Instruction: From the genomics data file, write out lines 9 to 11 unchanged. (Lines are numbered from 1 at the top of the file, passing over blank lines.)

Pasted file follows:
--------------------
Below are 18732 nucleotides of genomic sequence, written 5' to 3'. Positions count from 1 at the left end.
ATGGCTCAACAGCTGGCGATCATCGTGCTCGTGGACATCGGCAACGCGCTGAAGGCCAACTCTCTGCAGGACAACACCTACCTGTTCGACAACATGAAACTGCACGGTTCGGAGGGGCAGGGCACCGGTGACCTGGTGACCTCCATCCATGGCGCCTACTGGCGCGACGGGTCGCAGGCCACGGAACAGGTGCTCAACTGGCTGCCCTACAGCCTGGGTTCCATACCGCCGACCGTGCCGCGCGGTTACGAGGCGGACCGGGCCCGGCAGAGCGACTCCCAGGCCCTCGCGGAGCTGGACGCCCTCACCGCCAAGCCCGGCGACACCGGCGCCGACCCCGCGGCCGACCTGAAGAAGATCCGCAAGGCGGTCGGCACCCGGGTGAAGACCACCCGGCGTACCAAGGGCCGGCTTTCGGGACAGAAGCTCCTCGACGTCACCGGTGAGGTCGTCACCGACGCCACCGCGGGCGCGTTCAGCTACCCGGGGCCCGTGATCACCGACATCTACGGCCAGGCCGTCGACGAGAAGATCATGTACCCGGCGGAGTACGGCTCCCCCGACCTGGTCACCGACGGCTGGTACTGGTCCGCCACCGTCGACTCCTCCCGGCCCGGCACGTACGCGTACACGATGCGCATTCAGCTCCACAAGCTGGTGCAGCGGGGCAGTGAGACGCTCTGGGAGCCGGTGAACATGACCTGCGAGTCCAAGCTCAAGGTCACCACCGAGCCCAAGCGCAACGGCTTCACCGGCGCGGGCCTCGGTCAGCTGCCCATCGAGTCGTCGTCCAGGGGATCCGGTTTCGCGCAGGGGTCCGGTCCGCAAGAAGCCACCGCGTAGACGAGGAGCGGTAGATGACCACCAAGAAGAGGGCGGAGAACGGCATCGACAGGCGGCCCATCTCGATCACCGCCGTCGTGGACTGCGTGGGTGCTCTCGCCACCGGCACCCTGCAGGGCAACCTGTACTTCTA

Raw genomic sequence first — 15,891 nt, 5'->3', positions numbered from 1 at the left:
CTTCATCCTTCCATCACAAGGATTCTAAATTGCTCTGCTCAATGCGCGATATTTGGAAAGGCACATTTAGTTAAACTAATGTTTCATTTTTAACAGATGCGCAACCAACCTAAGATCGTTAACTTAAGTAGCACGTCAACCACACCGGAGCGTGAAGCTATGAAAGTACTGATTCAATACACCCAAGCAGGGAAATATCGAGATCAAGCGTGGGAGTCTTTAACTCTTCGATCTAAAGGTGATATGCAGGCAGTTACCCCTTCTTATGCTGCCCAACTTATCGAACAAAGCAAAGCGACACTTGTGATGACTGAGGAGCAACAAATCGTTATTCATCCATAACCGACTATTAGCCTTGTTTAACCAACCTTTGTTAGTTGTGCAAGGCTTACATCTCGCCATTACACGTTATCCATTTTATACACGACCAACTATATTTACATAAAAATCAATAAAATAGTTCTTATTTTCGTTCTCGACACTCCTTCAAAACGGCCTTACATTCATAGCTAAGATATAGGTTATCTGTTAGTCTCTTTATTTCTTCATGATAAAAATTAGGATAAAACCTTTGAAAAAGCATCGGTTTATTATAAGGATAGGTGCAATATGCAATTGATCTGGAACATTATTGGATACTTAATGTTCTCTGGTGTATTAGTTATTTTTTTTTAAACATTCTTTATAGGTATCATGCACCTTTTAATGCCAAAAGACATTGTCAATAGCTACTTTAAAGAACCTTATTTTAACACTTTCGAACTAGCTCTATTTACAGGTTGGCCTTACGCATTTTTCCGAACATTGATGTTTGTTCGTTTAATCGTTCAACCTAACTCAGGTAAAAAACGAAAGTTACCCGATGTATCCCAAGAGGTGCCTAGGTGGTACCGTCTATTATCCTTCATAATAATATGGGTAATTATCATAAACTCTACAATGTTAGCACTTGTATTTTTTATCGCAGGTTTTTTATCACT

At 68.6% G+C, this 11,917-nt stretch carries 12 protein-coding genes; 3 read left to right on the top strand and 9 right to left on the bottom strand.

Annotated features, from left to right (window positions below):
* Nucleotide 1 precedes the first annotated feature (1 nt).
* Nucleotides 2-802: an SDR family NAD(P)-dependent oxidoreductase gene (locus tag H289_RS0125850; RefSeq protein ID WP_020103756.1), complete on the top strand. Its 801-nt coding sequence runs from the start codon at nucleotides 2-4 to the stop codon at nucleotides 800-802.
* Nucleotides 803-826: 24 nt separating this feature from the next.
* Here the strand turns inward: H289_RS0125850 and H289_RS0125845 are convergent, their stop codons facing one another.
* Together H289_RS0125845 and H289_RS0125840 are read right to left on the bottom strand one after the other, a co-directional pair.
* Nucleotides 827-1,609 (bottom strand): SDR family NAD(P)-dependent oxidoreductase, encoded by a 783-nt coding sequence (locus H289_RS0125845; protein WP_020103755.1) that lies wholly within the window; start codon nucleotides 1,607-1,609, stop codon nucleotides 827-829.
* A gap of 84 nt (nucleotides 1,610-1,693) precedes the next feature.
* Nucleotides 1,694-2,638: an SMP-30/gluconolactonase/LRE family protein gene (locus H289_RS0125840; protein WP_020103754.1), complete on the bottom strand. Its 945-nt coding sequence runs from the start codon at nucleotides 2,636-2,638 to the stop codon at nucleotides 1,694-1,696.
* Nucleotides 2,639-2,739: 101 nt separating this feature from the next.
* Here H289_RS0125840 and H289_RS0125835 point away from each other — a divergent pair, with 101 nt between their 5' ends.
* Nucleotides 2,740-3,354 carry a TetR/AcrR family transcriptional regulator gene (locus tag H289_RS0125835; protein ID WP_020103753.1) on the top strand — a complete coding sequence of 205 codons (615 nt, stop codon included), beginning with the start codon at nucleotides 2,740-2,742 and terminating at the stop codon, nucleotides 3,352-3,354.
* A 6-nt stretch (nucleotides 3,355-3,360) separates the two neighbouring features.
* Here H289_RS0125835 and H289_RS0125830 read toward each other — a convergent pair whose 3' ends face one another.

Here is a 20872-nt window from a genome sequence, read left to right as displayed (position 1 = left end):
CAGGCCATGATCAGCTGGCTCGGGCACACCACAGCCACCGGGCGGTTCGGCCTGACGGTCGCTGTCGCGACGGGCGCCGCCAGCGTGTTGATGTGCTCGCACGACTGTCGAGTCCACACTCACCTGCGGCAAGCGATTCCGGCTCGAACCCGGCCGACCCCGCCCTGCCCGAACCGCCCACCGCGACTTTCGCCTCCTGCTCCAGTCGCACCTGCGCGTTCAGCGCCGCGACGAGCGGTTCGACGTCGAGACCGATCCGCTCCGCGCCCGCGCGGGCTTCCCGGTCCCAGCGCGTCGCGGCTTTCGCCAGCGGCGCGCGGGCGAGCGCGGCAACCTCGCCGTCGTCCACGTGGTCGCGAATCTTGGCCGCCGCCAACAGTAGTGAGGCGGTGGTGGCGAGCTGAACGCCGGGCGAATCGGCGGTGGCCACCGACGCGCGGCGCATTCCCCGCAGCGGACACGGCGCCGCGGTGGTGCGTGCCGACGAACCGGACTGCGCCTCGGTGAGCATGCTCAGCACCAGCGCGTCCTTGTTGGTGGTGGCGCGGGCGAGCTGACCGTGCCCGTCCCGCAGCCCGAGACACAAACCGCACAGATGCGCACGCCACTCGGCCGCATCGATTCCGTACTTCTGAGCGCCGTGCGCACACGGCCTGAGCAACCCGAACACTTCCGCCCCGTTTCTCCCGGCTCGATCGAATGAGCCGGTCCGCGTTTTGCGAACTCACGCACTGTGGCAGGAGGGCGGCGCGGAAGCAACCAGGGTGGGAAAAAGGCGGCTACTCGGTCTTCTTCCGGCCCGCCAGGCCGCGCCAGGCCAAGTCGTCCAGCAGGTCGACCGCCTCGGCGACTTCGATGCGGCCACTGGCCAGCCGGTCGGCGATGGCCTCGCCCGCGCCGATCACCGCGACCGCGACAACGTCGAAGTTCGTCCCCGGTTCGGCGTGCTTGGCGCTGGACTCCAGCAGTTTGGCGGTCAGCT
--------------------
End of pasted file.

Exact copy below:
* Nucleotides 803-826: 24 nt separating this feature from the next.
* Here the strand turns inward: H289_RS0125850 and H289_RS0125845 are convergent, their stop codons facing one another.
* Together H289_RS0125845 and H289_RS0125840 are read right to left on the bottom strand one after the other, a co-directional pair.